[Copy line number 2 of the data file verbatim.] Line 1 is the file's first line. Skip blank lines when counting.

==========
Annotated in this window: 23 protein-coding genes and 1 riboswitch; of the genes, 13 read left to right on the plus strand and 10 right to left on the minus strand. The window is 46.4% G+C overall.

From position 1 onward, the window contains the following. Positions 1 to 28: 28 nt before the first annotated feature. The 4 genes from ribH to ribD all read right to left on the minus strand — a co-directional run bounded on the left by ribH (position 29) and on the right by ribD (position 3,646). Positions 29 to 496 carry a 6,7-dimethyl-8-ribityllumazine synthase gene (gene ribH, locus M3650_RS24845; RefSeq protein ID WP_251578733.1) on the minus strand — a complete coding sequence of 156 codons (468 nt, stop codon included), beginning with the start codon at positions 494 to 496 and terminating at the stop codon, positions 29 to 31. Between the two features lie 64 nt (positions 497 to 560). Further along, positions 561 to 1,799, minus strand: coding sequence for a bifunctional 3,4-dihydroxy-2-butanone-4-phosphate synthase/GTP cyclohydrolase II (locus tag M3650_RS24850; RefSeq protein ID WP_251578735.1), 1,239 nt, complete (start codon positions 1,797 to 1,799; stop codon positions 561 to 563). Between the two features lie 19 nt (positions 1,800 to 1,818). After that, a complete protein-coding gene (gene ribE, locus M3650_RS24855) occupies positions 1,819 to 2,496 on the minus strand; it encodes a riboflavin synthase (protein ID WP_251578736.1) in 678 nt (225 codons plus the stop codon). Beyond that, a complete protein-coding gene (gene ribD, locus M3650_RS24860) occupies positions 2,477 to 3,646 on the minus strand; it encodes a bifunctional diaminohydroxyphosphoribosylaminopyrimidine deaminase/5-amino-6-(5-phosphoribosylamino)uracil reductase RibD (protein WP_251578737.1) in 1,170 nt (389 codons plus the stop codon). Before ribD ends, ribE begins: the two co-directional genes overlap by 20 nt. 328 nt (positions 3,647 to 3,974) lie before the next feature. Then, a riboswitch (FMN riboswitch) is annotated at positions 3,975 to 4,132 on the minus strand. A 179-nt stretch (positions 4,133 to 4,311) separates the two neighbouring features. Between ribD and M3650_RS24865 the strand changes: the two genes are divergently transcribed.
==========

From position 1 onward, the window contains the following. Positions 1 to 28: 28 nt before the first annotated feature. The 4 genes from ribH to ribD all read right to left on the minus strand — a co-directional run bounded on the left by ribH (position 29) and on the right by ribD (position 3,646). Positions 29 to 496 carry a 6,7-dimethyl-8-ribityllumazine synthase gene (gene ribH, locus M3650_RS24845; RefSeq protein ID WP_251578733.1) on the minus strand — a complete coding sequence of 156 codons (468 nt, stop codon included), beginning with the start codon at positions 494 to 496 and terminating at the stop codon, positions 29 to 31. Between the two features lie 64 nt (positions 497 to 560). Further along, positions 561 to 1,799, minus strand: coding sequence for a bifunctional 3,4-dihydroxy-2-butanone-4-phosphate synthase/GTP cyclohydrolase II (locus tag M3650_RS24850; RefSeq protein ID WP_251578735.1), 1,239 nt, complete (start codon positions 1,797 to 1,799; stop codon positions 561 to 563). Between the two features lie 19 nt (positions 1,800 to 1,818). After that, a complete protein-coding gene (gene ribE, locus M3650_RS24855) occupies positions 1,819 to 2,496 on the minus strand; it encodes a riboflavin synthase (protein ID WP_251578736.1) in 678 nt (225 codons plus the stop codon). Beyond that, a complete protein-coding gene (gene ribD, locus M3650_RS24860) occupies positions 2,477 to 3,646 on the minus strand; it encodes a bifunctional diaminohydroxyphosphoribosylaminopyrimidine deaminase/5-amino-6-(5-phosphoribosylamino)uracil reductase RibD (protein WP_251578737.1) in 1,170 nt (389 codons plus the stop codon). Before ribD ends, ribE begins: the two co-directional genes overlap by 20 nt. 328 nt (positions 3,647 to 3,974) lie before the next feature. Then, a riboswitch (FMN riboswitch) is annotated at positions 3,975 to 4,132 on the minus strand. A 179-nt stretch (positions 4,133 to 4,311) separates the two neighbouring features. Between ribD and M3650_RS24865 the strand changes: the two genes are divergently transcribed.